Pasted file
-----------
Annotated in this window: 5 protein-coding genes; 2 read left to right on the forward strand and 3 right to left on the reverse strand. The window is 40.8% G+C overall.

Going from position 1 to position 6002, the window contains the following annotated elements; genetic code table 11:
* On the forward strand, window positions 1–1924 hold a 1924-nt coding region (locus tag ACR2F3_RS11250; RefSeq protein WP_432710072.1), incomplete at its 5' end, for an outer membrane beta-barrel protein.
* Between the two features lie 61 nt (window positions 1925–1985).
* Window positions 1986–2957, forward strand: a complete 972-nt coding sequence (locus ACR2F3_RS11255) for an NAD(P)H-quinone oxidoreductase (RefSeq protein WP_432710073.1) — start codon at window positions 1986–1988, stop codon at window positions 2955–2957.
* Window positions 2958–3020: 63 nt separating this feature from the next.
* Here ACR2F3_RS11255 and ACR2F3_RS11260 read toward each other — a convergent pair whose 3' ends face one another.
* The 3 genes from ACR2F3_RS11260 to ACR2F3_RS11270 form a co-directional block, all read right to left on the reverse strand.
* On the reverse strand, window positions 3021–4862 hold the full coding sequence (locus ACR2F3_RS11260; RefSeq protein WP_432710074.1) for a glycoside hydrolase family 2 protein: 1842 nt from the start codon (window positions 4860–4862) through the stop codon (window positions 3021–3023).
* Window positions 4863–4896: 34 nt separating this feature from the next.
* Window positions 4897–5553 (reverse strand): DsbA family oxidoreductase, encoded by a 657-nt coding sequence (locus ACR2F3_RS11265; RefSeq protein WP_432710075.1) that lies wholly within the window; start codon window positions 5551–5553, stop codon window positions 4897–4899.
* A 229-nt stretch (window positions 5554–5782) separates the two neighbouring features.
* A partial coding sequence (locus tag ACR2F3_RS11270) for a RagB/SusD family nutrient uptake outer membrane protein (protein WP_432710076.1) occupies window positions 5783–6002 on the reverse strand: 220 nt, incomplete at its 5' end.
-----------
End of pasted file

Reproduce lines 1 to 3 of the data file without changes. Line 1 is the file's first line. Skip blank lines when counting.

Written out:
Annotated in this window: 5 protein-coding genes; 2 read left to right on the forward strand and 3 right to left on the reverse strand. The window is 40.8% G+C overall.

Going from position 1 to position 6002, the window contains the following annotated elements; genetic code table 11:
* On the forward strand, window positions 1–1924 hold a 1924-nt coding region (locus tag ACR2F3_RS11250; RefSeq protein WP_432710072.1), incomplete at its 5' end, for an outer membrane beta-barrel protein.